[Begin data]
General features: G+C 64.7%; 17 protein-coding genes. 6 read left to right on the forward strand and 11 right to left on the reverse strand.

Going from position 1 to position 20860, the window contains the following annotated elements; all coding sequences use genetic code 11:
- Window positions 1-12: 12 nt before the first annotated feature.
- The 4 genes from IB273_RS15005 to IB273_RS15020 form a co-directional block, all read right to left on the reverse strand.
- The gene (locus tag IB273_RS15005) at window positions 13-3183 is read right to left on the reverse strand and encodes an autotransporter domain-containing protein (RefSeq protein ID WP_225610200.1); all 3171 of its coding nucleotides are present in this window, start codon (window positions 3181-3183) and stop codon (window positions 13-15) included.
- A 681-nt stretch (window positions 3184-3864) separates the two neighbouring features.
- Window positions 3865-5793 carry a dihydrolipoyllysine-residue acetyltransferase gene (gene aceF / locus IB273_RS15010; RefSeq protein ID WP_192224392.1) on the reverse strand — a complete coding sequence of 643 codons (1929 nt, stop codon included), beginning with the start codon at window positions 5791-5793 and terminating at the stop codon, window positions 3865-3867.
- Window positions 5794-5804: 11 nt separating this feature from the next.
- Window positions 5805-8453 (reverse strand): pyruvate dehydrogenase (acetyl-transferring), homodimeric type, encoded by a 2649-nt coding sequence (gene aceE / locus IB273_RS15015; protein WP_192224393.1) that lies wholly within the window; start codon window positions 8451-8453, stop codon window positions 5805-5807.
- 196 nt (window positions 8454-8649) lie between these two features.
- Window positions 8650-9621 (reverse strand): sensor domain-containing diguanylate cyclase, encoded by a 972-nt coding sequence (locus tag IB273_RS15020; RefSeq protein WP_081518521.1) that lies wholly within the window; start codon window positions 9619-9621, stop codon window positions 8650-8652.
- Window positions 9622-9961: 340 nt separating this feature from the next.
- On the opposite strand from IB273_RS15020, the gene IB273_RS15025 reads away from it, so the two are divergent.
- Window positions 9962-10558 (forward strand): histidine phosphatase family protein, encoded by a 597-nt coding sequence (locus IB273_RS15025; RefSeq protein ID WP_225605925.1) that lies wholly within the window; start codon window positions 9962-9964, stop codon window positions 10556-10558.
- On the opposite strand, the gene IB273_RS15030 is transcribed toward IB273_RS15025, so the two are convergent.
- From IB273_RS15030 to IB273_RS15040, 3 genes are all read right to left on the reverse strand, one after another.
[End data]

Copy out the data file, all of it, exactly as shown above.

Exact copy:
General features: G+C 64.7%; 17 protein-coding genes. 6 read left to right on the forward strand and 11 right to left on the reverse strand.

Going from position 1 to position 20860, the window contains the following annotated elements; all coding sequences use genetic code 11:
- Window positions 1-12: 12 nt before the first annotated feature.
- The 4 genes from IB273_RS15005 to IB273_RS15020 form a co-directional block, all read right to left on the reverse strand.
- The gene (locus tag IB273_RS15005) at window positions 13-3183 is read right to left on the reverse strand and encodes an autotransporter domain-containing protein (RefSeq protein ID WP_225610200.1); all 3171 of its coding nucleotides are present in this window, start codon (window positions 3181-3183) and stop codon (window positions 13-15) included.
- A 681-nt stretch (window positions 3184-3864) separates the two neighbouring features.
- Window positions 3865-5793 carry a dihydrolipoyllysine-residue acetyltransferase gene (gene aceF / locus IB273_RS15010; RefSeq protein ID WP_192224392.1) on the reverse strand — a complete coding sequence of 643 codons (1929 nt, stop codon included), beginning with the start codon at window positions 5791-5793 and terminating at the stop codon, window positions 3865-3867.
- Window positions 5794-5804: 11 nt separating this feature from the next.
- Window positions 5805-8453 (reverse strand): pyruvate dehydrogenase (acetyl-transferring), homodimeric type, encoded by a 2649-nt coding sequence (gene aceE / locus IB273_RS15015; protein WP_192224393.1) that lies wholly within the window; start codon window positions 8451-8453, stop codon window positions 5805-5807.
- 196 nt (window positions 8454-8649) lie between these two features.
- Window positions 8650-9621 (reverse strand): sensor domain-containing diguanylate cyclase, encoded by a 972-nt coding sequence (locus tag IB273_RS15020; RefSeq protein WP_081518521.1) that lies wholly within the window; start codon window positions 9619-9621, stop codon window positions 8650-8652.
- Window positions 9622-9961: 340 nt separating this feature from the next.
- On the opposite strand from IB273_RS15020, the gene IB273_RS15025 reads away from it, so the two are divergent.
- Window positions 9962-10558 (forward strand): histidine phosphatase family protein, encoded by a 597-nt coding sequence (locus IB273_RS15025; RefSeq protein ID WP_225605925.1) that lies wholly within the window; start codon window positions 9962-9964, stop codon window positions 10556-10558.
- On the opposite strand, the gene IB273_RS15030 is transcribed toward IB273_RS15025, so the two are convergent.
- From IB273_RS15030 to IB273_RS15040, 3 genes are all read right to left on the reverse strand, one after another.